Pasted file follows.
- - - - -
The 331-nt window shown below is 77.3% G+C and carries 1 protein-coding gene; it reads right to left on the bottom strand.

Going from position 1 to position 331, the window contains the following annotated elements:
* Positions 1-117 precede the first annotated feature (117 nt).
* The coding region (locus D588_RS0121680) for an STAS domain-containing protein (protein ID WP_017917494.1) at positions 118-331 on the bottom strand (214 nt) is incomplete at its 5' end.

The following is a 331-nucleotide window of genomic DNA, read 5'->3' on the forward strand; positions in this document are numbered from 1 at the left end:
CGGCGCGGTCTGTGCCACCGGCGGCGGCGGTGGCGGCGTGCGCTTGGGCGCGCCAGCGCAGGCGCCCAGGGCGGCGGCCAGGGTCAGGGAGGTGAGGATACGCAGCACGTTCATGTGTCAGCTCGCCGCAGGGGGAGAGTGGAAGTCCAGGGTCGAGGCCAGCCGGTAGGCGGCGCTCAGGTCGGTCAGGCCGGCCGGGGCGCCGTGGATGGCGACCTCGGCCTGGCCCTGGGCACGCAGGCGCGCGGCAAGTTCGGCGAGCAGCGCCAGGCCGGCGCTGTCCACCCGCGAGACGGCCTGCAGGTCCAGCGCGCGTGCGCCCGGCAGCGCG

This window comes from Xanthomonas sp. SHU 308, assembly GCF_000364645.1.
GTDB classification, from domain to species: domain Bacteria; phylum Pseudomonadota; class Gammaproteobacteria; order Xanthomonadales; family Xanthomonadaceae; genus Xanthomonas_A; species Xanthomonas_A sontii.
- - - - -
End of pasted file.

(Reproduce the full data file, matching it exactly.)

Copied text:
The 331-nt window shown below is 77.3% G+C and carries 1 protein-coding gene; it reads right to left on the bottom strand.

Going from position 1 to position 331, the window contains the following annotated elements:
* Positions 1-117 precede the first annotated feature (117 nt).
* The coding region (locus D588_RS0121680) for an STAS domain-containing protein (protein ID WP_017917494.1) at positions 118-331 on the bottom strand (214 nt) is incomplete at its 5' end.

The following is a 331-nucleotide window of genomic DNA, read 5'->3' on the forward strand; positions in this document are numbered from 1 at the left end:
CGGCGCGGTCTGTGCCACCGGCGGCGGCGGTGGCGGCGTGCGCTTGGGCGCGCCAGCGCAGGCGCCCAGGGCGGCGGCCAGGGTCAGGGAGGTGAGGATACGCAGCACGTTCATGTGTCAGCTCGCCGCAGGGGGAGAGTGGAAGTCCAGGGTCGAGGCCAGCCGGTAGGCGGCGCTCAGGTCGGTCAGGCCGGCCGGGGCGCCGTGGATGGCGACCTCGGCCTGGCCCTGGGCACGCAGGCGCGCGGCAAGTTCGGCGAGCAGCGCCAGGCCGGCGCTGTCCACCCGCGAGACGGCCTGCAGGTCCAGCGCGCGTGCGCCCGGCAGCGCG

This window comes from Xanthomonas sp. SHU 308, assembly GCF_000364645.1.
GTDB classification, from domain to species: domain Bacteria; phylum Pseudomonadota; class Gammaproteobacteria; order Xanthomonadales; family Xanthomonadaceae; genus Xanthomonas_A; species Xanthomonas_A sontii.